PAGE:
Investors reacted to the news by hitting the “sell” button, causing Abercrombie & Fitch shares to reach the lowest price since November 2012. Abercrombie has struggled in recent years to post consistent operating results, as the company’s target audience loses preference for the brand in favor of competitors such as American Eagle Outfitters, The Gap, and Urban Outfitters.

Abercrombie board member Craig Stapleton stepped in following the sell-off and bought 10,000 shares for $44.02 per share. The transaction value amounted to $440,000 when the stock was purchased on June 25.

Despite recent insider buying, I can’t gather enough conviction to recommend Abercrombie & Fitch. The company’s operating results have been too inconsistent in recent years to warrant a recommendation.

Foolish takeaway

While there are numerous reasons for corporate executives to sell, insider buying takes place for only one reason.

Readers might consider buying Accenture and Lennar based on strong long-term fundamentals. Both stocks are likely to rebound in my opinion.

Despite the insider buying at Abercrombie & Fitch, I can’t recommend the company based on management’s inconsistent performance. It's not to say the stock can't eventually recover, the company is simply too sporadic for me as a long-term investor.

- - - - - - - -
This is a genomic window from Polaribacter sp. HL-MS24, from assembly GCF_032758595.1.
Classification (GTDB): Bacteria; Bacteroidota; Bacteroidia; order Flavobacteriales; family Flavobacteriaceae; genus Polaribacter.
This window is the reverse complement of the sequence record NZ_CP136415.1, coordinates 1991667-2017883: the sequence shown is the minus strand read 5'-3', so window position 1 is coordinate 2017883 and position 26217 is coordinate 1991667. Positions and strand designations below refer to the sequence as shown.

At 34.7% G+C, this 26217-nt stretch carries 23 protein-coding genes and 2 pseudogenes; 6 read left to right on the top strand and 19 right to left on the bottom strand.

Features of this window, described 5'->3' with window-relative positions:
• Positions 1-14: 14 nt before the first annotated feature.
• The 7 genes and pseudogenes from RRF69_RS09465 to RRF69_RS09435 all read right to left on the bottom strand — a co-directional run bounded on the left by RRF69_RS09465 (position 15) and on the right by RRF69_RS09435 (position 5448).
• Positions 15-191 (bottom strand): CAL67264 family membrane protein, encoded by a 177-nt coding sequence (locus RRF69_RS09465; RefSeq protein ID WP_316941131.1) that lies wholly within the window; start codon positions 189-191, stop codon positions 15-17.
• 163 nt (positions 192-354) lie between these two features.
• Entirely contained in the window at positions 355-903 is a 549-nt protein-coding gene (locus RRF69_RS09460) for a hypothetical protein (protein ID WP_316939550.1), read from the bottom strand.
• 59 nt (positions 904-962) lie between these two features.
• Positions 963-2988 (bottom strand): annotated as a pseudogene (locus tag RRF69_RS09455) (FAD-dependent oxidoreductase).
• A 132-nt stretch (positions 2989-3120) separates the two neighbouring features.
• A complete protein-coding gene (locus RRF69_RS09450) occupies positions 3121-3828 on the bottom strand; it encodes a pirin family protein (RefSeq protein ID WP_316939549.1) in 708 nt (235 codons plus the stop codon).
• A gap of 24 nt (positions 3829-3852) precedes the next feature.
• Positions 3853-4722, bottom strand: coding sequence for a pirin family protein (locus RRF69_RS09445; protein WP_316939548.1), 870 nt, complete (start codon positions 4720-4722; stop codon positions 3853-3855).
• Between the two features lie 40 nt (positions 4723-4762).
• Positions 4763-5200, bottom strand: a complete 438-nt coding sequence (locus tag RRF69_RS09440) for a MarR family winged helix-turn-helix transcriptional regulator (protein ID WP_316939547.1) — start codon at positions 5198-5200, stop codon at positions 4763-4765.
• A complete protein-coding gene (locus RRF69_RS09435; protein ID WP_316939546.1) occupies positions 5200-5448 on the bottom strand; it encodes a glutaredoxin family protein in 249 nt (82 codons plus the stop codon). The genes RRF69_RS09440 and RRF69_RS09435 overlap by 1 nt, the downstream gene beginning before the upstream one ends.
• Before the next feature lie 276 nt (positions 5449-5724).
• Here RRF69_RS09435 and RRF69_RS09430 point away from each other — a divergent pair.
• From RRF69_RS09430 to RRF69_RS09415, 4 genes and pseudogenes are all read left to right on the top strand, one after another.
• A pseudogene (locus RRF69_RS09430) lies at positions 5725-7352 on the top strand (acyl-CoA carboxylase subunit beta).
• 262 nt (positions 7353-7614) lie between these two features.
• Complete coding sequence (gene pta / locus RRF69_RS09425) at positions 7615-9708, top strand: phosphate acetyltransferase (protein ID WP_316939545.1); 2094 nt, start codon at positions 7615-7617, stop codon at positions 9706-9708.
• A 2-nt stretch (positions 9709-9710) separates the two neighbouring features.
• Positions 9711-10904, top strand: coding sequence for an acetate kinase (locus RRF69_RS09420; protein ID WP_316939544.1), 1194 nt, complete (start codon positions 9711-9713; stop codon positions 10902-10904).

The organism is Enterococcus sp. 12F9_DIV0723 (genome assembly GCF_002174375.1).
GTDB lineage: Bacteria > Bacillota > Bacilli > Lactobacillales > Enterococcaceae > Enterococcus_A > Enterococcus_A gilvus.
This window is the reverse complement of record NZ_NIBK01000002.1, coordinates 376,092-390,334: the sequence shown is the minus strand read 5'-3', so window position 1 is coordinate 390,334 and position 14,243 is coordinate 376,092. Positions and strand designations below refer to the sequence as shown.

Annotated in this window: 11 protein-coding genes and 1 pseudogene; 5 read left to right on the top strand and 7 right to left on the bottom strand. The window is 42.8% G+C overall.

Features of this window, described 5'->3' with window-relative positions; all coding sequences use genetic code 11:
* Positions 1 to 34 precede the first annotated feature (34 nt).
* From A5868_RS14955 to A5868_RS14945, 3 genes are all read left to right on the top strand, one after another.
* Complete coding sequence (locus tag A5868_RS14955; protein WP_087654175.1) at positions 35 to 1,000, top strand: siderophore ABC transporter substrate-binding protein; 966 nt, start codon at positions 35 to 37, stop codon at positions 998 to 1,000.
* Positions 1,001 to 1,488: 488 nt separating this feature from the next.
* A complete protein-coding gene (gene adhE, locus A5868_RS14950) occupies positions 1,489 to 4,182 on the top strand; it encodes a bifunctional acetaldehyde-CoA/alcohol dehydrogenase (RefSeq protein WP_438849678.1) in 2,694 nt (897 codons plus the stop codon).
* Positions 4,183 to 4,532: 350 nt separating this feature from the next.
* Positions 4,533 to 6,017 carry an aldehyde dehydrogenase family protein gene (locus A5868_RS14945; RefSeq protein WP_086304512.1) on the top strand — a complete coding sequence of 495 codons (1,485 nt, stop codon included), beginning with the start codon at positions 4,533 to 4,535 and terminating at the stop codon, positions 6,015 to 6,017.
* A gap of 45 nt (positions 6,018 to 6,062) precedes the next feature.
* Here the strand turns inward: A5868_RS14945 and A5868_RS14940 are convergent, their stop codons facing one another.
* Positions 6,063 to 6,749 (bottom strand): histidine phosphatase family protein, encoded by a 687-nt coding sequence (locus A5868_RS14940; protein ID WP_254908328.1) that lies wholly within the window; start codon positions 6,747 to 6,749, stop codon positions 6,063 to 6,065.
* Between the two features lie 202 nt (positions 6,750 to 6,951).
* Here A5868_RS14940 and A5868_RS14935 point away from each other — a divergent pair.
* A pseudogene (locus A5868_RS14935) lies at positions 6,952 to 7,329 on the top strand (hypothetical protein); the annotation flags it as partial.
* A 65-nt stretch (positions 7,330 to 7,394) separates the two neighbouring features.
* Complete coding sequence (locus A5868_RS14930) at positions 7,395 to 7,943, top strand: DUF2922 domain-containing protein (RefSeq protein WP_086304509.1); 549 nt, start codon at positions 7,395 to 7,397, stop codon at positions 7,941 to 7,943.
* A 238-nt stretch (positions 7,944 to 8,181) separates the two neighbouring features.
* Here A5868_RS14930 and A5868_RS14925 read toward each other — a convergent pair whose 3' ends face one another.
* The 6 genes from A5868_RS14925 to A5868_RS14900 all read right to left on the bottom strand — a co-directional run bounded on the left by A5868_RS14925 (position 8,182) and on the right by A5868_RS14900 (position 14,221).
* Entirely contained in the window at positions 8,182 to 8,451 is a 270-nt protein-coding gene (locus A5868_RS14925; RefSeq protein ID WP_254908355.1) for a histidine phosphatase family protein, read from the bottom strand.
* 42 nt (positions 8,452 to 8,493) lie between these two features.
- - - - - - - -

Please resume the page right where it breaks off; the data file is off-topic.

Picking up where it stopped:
The best investing approach is to choose great companies and stick with them for the long term. The Motley Fool's free report "3 Stocks That Will Help You Retire Rich" names stocks that could help you build long-term wealth and retire well, along with some winning wealth-building strategies that every investor should be aware of. Click here now to keep reading.

John Macris has no position in any stocks mentioned. The Motley Fool recommends Accenture. Try any of our Foolish newsletter services free for 30 days. We Fools may not all hold the same opinions, but we all believe that considering a diverse range of insights makes us better investors. The Motley Fool has a disclosure policy. Is this post wrong? Click here. Think you can do better? Join us and write your own!

blog comments powered by Disqus